Why does Christmas feel so vastly different in Paris than in the U. S.?
It’s a week before Christmas and I feel—Paris feels—calm and peaceful. (Some of that sense of peace comes from the relief of distress I've been feeling about the U.S. Finally people are beginning to revolt against racist police brutality in America.)
But back to Christmas: years ago my mother initiated a Christmas ritual for our Arizona family. Enough with the glut of Christmas shopping! We would each choose one gift for $25 or under, preferably something amusing and original, wrap it and stack it beneath the Christmas tree.
On Christmas Eve we’d gather and pick numbers from a hat to determine order of choosing, then select a gift to open. When your turn came, you could snatch someone else’s opened gift, or take a chance on an unopened one. Easy and fun. Everyone liked this low-pressure, low-cost version of Christmas (except for the vicious fights when everyone wanted the same gift. Kidding. Kind of.).
Sometimes a gift was so original it knocked your Christmas stockings off. My sister-in-law, Leatrice, once gave M & Ms, on which were printed portraits of my mother smoking a cigar. Wish I’d been there for that Christmas—I’d have tackled anyone to get that gift, and never, ever, eat them.
Still, the holiday season in America continued to be fraught with glut—too much advertising, too much treacly music, too much junky Christmas decoration, too many dumb holiday films, too much traffic, too many crowds, too much spending, no matter what you and your family chose to do. Too much everything!
In Paris, it’s the absence of all this that makes the season so pleasurable. The Christmas lights are minimalist. Less really is more. Certain colors are the same—red, silver, gold—but instead of the green of money, there’s more of the blue of the dreaming mind.
I find it amazing that one week before Christmas, I haven’t heard a single note of Muzak—no Rudolph, no Jingle Bells, no Silent Night—instead, the nights really are silent, except for the music of spoken French which surrounds me now as I write in my favorite café.
The window displays are, as usual, works of art, with some references to the season, but with fresh, original approaches.
There are more Christmas parties, but they tend to be attended by friends from all over the world rather than by family (or at least the ones we’ve been to). That’s okay, too. I carry my family inside my heart—they’re always with me. I sometimes think I love best from afar.
The essence of Christmas—the birth of Christ, and Santa Claus or Père Noël, who embodies the spirit of giving—are the same in both the U.S. and France.
You don’t have to be a Christian to acknowledge what Christ represents: the divine embodied in man. I think each of us has an inner image of what divinity is, according to our genius (genius in Plato’s sense of a daimon, a guardian angel or twin soul who follows us all our lives and lets us know when we’re off track by giving us depression or other useful signals). For me, that inner image is not goodness. I was raised by good people, so-called atheists with many generations of Christian ancestors.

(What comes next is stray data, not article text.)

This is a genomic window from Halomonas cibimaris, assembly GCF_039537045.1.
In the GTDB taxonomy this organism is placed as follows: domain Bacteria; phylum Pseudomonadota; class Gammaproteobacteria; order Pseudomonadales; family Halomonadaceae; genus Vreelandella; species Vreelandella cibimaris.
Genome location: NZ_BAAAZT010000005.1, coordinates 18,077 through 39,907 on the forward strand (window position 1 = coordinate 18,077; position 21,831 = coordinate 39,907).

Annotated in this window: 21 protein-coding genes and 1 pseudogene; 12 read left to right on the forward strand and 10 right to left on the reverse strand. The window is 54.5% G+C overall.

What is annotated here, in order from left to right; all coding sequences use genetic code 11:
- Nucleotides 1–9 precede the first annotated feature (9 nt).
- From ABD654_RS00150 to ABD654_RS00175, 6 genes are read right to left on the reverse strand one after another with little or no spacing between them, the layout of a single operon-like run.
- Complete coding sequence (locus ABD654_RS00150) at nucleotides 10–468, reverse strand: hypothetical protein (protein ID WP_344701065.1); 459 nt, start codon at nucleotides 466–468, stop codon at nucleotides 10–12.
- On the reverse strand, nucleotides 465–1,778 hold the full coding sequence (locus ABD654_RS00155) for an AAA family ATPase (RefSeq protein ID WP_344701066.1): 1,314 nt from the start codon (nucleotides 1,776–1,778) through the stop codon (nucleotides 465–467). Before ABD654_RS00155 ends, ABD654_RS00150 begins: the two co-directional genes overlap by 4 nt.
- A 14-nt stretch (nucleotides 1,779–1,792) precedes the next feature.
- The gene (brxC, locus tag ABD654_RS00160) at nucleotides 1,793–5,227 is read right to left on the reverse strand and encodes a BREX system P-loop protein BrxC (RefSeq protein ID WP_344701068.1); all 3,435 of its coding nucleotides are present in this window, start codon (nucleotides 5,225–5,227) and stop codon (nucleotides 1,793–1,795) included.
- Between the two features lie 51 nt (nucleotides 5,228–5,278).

For me, that inner image is making art. I was also raised to exult in the treasures of art throughout the ages. For me, the divine center, the Self, is best expressed in art. My own way of honoring the inner Christ, or as C. G. Jung called it, the Self, is devotion to writing five or six days a week, a daily ritual to honor my daimon.
Elaine Pagels, in her bestselling Beyond Belief: The Secret Gospel of Thomas (2003), contrasts the Gospel of Thomas with the Gospel of John and argues that a close reading of The Gospel of Thomas shows that its teaching was: "If you bring forth what is within you, what you bring forth will save you. If you do not bring forth what is within you, what you do not bring forth will destroy you."
Another translation is: "There is a light within each person, and it lights up the whole universe. If it does not shine, there is darkness." Thomas emphasized the light within all human beings; John placed the emphasis on Divine Jesus Christ as the center of belief. Pagels is the main modern advocate for a connection between Buddhism and the third and fourth Century Christian sects, which were called "Gnostics" by early Christian heresiologists.
We’re celebrating the same thing this month in both countries. But in a commercial culture like the U.S., profit dominates. In France, quality of life wins out over profit. And everyone profits by that. (Unless you arrive at a store in Paris fifteen minutes before closing, and the proprietor languidly informs you that they’re closed, they need time to tidy up, and get home, go on this week’s vacation or weekend in the country. And then you shake your head, and say to yourself, Jesus Christ! This would never happen in the U.S!)